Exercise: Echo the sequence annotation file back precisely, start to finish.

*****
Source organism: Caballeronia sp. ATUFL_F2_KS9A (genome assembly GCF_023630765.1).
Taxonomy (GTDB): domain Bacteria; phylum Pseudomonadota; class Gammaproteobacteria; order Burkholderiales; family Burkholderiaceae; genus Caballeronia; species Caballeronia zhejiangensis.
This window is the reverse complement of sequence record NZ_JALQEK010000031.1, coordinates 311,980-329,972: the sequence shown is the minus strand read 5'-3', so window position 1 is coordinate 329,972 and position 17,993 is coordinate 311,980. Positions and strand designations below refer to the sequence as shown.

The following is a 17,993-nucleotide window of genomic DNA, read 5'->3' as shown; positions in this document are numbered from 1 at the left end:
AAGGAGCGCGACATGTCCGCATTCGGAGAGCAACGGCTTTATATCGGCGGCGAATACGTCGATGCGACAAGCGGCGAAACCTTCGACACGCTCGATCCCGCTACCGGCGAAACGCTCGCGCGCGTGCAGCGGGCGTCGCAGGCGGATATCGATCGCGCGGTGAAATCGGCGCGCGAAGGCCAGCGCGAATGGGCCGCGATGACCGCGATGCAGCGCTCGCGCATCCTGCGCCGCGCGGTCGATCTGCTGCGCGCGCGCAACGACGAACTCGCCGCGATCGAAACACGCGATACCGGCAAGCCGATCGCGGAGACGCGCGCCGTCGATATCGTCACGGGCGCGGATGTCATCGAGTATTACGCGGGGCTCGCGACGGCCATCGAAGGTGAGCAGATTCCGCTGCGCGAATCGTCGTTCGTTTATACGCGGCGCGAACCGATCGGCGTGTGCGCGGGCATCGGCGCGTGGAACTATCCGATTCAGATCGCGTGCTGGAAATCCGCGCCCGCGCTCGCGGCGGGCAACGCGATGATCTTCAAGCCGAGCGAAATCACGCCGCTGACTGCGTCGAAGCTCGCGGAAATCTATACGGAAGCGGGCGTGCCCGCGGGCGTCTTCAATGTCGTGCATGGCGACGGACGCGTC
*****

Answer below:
Source organism: Caballeronia sp. ATUFL_F2_KS9A (genome assembly GCF_023630765.1).
Taxonomy (GTDB): domain Bacteria; phylum Pseudomonadota; class Gammaproteobacteria; order Burkholderiales; family Burkholderiaceae; genus Caballeronia; species Caballeronia zhejiangensis.
This window is the reverse complement of sequence record NZ_JALQEK010000031.1, coordinates 311,980-329,972: the sequence shown is the minus strand read 5'-3', so window position 1 is coordinate 329,972 and position 17,993 is coordinate 311,980. Positions and strand designations below refer to the sequence as shown.

The following is a 17,993-nucleotide window of genomic DNA, read 5'->3' as shown; positions in this document are numbered from 1 at the left end:
AAGGAGCGCGACATGTCCGCATTCGGAGAGCAACGGCTTTATATCGGCGGCGAATACGTCGATGCGACAAGCGGCGAAACCTTCGACACGCTCGATCCCGCTACCGGCGAAACGCTCGCGCGCGTGCAGCGGGCGTCGCAGGCGGATATCGATCGCGCGGTGAAATCGGCGCGCGAAGGCCAGCGCGAATGGGCCGCGATGACCGCGATGCAGCGCTCGCGCATCCTGCGCCGCGCGGTCGATCTGCTGCGCGCGCGCAACGACGAACTCGCCGCGATCGAAACACGCGATACCGGCAAGCCGATCGCGGAGACGCGCGCCGTCGATATCGTCACGGGCGCGGATGTCATCGAGTATTACGCGGGGCTCGCGACGGCCATCGAAGGTGAGCAGATTCCGCTGCGCGAATCGTCGTTCGTTTATACGCGGCGCGAACCGATCGGCGTGTGCGCGGGCATCGGCGCGTGGAACTATCCGATTCAGATCGCGTGCTGGAAATCCGCGCCCGCGCTCGCGGCGGGCAACGCGATGATCTTCAAGCCGAGCGAAATCACGCCGCTGACTGCGTCGAAGCTCGCGGAAATCTATACGGAAGCGGGCGTGCCCGCGGGCGTCTTCAATGTCGTGCATGGCGACGGACGCGTC